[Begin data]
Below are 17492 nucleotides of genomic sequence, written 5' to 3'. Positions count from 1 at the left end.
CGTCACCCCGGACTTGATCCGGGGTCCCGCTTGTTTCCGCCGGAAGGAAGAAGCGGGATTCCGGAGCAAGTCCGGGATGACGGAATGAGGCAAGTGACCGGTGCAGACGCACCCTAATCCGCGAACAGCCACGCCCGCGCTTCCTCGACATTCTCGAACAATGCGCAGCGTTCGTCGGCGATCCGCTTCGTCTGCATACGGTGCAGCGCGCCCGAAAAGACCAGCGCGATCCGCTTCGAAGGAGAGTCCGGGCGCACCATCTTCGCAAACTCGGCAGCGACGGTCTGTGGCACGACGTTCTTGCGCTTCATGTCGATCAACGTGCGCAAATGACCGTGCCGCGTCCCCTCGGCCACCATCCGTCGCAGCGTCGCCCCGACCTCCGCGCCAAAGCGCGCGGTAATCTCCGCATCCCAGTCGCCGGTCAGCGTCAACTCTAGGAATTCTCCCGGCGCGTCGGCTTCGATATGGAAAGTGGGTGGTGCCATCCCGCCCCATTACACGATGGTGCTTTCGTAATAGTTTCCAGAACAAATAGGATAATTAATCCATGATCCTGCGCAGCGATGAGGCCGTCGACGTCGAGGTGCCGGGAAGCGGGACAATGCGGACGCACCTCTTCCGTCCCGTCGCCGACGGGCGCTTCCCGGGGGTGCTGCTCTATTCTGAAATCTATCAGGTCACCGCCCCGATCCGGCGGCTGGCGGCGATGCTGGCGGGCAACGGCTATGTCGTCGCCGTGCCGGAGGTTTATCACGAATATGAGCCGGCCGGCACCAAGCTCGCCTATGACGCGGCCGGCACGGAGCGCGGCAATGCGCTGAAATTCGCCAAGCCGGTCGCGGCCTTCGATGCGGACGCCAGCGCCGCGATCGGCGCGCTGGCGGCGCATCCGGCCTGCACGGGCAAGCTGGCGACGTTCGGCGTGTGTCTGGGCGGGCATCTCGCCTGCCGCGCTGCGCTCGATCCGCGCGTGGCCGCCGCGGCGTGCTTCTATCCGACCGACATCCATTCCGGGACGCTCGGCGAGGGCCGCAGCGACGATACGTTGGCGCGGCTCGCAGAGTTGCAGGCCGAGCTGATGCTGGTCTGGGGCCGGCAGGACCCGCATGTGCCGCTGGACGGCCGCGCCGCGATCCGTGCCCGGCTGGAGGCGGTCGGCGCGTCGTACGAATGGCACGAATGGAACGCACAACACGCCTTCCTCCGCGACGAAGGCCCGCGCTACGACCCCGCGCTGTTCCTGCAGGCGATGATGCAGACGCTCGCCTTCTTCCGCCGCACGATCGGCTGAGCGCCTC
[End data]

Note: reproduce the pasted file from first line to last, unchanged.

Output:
Below are 17492 nucleotides of genomic sequence, written 5' to 3'. Positions count from 1 at the left end.
CGTCACCCCGGACTTGATCCGGGGTCCCGCTTGTTTCCGCCGGAAGGAAGAAGCGGGATTCCGGAGCAAGTCCGGGATGACGGAATGAGGCAAGTGACCGGTGCAGACGCACCCTAATCCGCGAACAGCCACGCCCGCGCTTCCTCGACATTCTCGAACAATGCGCAGCGTTCGTCGGCGATCCGCTTCGTCTGCATACGGTGCAGCGCGCCCGAAAAGACCAGCGCGATCCGCTTCGAAGGAGAGTCCGGGCGCACCATCTTCGCAAACTCGGCAGCGACGGTCTGTGGCACGACGTTCTTGCGCTTCATGTCGATCAACGTGCGCAAATGACCGTGCCGCGTCCCCTCGGCCACCATCCGTCGCAGCGTCGCCCCGACCTCCGCGCCAAAGCGCGCGGTAATCTCCGCATCCCAGTCGCCGGTCAGCGTCAACTCTAGGAATTCTCCCGGCGCGTCGGCTTCGATATGGAAAGTGGGTGGTGCCATCCCGCCCCATTACACGATGGTGCTTTCGTAATAGTTTCCAGAACAAATAGGATAATTAATCCATGATCCTGCGCAGCGATGAGGCCGTCGACGTCGAGGTGCCGGGAAGCGGGACAATGCGGACGCACCTCTTCCGTCCCGTCGCCGACGGGCGCTTCCCGGGGGTGCTGCTCTATTCTGAAATCTATCAGGTCACCGCCCCGATCCGGCGGCTGGCGGCGATGCTGGCGGGCAACGGCTATGTCGTCGCCGTGCCGGAGGTTTATCACGAATATGAGCCGGCCGGCACCAAGCTCGCCTATGACGCGGCCGGCACGGAGCGCGGCAATGCGCTGAAATTCGCCAAGCCGGTCGCGGCCTTCGATGCGGACGCCAGCGCCGCGATCGGCGCGCTGGCGGCGCATCCGGCCTGCACGGGCAAGCTGGCGACGTTCGGCGTGTGTCTGGGCGGGCATCTCGCCTGCCGCGCTGCGCTCGATCCGCGCGTGGCCGCCGCGGCGTGCTTCTATCCGACCGACATCCATTCCGGGACGCTCGGCGAGGGCCGCAGCGACGATACGTTGGCGCGGCTCGCAGAGTTGCAGGCCGAGCTGATGCTGGTCTGGGGCCGGCAGGACCCGCATGTGCCGCTGGACGGCCGCGCCGCGATCCGTGCCCGGCTGGAGGCGGTCGGCGCGTCGTACGAATGGCACGAATGGAACGCACAACACGCCTTCCTCCGCGACGAAGGCCCGCGCTACGACCCCGCGCTGTTCCTGCAGGCGATGATGCAGACGCTCGCCTTCTTCCGCCGCACGATCGGCTGAGCGCCTC